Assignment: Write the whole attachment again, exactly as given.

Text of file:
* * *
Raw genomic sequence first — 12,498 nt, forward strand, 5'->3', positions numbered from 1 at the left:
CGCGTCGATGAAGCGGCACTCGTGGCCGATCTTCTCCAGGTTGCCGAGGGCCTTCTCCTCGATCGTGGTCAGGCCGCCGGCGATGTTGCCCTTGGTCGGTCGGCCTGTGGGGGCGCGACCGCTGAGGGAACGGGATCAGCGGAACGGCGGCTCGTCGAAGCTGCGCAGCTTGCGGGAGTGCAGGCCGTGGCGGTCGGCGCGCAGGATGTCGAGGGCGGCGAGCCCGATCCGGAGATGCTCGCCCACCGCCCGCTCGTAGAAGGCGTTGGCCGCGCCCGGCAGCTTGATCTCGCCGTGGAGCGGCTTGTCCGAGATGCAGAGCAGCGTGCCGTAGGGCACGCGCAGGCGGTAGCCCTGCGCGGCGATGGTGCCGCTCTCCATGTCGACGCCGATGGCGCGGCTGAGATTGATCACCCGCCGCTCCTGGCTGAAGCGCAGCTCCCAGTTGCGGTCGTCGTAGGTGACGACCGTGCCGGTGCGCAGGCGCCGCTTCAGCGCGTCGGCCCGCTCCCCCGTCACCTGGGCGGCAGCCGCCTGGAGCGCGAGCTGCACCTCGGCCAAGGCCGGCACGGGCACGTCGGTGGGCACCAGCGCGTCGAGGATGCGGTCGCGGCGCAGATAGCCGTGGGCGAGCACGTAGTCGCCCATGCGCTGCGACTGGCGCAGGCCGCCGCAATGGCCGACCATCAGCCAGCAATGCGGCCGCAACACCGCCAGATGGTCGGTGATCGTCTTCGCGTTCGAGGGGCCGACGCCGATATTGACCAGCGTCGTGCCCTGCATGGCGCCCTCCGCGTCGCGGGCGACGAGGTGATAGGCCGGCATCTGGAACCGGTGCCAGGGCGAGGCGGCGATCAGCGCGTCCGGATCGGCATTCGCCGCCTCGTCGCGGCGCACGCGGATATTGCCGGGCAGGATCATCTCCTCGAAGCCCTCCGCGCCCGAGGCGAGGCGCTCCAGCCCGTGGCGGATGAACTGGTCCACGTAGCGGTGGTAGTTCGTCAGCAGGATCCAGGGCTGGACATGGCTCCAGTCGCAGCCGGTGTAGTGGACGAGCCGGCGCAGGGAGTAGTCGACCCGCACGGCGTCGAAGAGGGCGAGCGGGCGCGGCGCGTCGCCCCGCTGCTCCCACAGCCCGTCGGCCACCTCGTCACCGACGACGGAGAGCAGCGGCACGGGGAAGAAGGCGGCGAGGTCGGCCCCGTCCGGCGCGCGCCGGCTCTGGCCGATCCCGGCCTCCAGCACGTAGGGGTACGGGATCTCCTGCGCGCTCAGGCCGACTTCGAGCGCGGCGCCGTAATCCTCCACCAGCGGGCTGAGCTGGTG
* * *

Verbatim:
Raw genomic sequence first — 12,498 nt, forward strand, 5'->3', positions numbered from 1 at the left:
CGCGTCGATGAAGCGGCACTCGTGGCCGATCTTCTCCAGGTTGCCGAGGGCCTTCTCCTCGATCGTGGTCAGGCCGCCGGCGATGTTGCCCTTGGTCGGTCGGCCTGTGGGGGCGCGACCGCTGAGGGAACGGGATCAGCGGAACGGCGGCTCGTCGAAGCTGCGCAGCTTGCGGGAGTGCAGGCCGTGGCGGTCGGCGCGCAGGATGTCGAGGGCGGCGAGCCCGATCCGGAGATGCTCGCCCACCGCCCGCTCGTAGAAGGCGTTGGCCGCGCCCGGCAGCTTGATCTCGCCGTGGAGCGGCTTGTCCGAGATGCAGAGCAGCGTGCCGTAGGGCACGCGCAGGCGGTAGCCCTGCGCGGCGATGGTGCCGCTCTCCATGTCGACGCCGATGGCGCGGCTGAGATTGATCACCCGCCGCTCCTGGCTGAAGCGCAGCTCCCAGTTGCGGTCGTCGTAGGTGACGACCGTGCCGGTGCGCAGGCGCCGCTTCAGCGCGTCGGCCCGCTCCCCCGTCACCTGGGCGGCAGCCGCCTGGAGCGCGAGCTGCACCTCGGCCAAGGCCGGCACGGGCACGTCGGTGGGCACCAGCGCGTCGAGGATGCGGTCGCGGCGCAGATAGCCGTGGGCGAGCACGTAGTCGCCCATGCGCTGCGACTGGCGCAGGCCGCCGCAATGGCCGACCATCAGCCAGCAATGCGGCCGCAACACCGCCAGATGGTCGGTGATCGTCTTCGCGTTCGAGGGGCCGACGCCGATATTGACCAGCGTCGTGCCCTGCATGGCGCCCTCCGCGTCGCGGGCGACGAGGTGATAGGCCGGCATCTGGAACCGGTGCCAGGGCGAGGCGGCGATCAGCGCGTCCGGATCGGCATTCGCCGCCTCGTCGCGGCGCACGCGGATATTGCCGGGCAGGATCATCTCCTCGAAGCCCTCCGCGCCCGAGGCGAGGCGCTCCAGCCCGTGGCGGATGAACTGGTCCACGTAGCGGTGGTAGTTCGTCAGCAGGATCCAGGGCTGGACATGGCTCCAGTCGCAGCCGGTGTAGTGGACGAGCCGGCGCAGGGAGTAGTCGACCCGCACGGCGTCGAAGAGGGCGAGCGGGCGCGGCGCGTCGCCCCGCTGCTCCCACAGCCCGTCGGCCACCTCGTCACCGACGACGGAGAGCAGCGGCACGGGGAAGAAGGCGGCGAGGTCGGCCCCGTCCGGCGCGCGCCGGCTCTGGCCGATCCCGGCCTCCAGCACGTAGGGGTACGGGATCTCCTGCGCGCTCAGGCCGACTTCGAGCGCGGCGCCGTAATCCTCCACCAGCGGGCTGAGCTGGTG